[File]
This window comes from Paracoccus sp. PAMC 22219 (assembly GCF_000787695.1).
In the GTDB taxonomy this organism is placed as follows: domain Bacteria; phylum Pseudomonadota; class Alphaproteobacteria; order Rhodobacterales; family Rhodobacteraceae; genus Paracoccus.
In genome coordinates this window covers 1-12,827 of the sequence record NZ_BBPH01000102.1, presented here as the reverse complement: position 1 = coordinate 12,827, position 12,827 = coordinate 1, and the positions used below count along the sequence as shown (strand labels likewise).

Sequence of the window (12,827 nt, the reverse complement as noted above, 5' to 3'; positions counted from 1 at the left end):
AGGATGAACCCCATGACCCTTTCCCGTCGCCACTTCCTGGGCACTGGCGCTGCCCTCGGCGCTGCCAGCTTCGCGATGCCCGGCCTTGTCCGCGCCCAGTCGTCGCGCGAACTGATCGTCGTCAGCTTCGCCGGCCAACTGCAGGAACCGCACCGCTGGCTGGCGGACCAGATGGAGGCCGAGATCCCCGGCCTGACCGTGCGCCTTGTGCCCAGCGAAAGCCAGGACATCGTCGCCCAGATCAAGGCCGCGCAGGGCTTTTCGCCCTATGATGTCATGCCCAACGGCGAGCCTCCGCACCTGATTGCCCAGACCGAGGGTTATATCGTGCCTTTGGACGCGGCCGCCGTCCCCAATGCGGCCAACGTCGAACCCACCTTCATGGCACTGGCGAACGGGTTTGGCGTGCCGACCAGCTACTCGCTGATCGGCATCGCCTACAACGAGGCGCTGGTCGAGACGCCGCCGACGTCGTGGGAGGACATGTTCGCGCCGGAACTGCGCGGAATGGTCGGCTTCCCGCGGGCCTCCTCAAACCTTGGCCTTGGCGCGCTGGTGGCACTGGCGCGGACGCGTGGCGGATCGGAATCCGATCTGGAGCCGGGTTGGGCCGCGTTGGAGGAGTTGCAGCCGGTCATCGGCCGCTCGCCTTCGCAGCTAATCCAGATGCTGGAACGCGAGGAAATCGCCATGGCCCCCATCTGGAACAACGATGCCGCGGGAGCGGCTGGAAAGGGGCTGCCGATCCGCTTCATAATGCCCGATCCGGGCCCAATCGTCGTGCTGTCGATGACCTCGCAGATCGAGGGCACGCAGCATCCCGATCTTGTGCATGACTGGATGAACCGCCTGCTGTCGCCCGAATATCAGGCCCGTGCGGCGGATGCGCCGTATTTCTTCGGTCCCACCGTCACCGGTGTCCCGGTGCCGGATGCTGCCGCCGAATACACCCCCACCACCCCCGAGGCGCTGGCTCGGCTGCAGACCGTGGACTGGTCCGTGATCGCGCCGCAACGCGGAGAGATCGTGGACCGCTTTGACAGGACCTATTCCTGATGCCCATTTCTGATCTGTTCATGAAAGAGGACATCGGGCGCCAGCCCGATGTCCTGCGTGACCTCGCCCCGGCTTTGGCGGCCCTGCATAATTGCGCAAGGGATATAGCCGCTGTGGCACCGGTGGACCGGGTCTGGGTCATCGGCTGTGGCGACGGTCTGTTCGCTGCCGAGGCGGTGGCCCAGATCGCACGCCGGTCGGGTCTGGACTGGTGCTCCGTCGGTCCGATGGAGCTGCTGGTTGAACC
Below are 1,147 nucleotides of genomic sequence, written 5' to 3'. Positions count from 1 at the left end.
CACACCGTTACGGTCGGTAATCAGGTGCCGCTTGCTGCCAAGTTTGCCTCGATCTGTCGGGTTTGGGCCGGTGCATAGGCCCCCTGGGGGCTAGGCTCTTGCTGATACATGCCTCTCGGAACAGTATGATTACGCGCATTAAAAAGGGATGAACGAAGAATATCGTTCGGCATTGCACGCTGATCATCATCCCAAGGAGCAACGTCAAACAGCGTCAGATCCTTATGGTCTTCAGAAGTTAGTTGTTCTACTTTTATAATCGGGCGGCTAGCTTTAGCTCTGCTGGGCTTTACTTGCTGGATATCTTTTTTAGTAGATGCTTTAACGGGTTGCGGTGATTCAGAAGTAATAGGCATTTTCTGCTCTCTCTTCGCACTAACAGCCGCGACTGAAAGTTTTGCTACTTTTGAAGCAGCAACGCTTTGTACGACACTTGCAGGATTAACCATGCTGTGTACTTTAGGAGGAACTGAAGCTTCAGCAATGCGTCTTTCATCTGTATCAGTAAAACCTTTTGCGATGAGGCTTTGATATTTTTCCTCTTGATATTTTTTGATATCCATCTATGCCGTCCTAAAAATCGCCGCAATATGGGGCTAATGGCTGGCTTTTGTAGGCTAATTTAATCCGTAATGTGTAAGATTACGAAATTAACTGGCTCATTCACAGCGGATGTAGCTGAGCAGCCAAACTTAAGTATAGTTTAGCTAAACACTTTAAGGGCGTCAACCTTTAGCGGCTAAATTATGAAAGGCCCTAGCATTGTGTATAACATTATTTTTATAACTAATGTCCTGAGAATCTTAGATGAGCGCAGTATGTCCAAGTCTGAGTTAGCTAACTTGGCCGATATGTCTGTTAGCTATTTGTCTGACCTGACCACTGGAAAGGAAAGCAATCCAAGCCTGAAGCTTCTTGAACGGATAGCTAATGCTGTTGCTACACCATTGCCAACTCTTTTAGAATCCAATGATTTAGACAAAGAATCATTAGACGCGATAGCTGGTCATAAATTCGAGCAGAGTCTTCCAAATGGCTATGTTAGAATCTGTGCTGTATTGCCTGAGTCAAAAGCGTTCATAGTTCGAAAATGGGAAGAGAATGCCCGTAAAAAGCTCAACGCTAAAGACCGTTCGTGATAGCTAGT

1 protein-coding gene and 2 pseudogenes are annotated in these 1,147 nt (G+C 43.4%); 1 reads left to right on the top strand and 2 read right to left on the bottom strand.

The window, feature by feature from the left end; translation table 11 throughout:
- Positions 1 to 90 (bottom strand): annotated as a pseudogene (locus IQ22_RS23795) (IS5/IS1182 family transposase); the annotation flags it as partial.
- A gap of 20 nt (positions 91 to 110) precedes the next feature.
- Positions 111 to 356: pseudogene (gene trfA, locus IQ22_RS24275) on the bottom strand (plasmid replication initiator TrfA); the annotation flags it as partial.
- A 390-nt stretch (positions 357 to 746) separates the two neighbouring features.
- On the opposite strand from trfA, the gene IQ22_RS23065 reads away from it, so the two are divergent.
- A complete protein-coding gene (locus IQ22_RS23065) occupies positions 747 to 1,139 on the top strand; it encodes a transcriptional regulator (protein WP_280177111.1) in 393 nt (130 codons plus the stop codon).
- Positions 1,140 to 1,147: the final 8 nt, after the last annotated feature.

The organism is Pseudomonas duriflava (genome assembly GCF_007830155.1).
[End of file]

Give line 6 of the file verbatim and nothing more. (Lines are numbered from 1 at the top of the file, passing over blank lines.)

Below are 1,147 nucleotides of genomic sequence, written 5' to 3'. Positions count from 1 at the left end.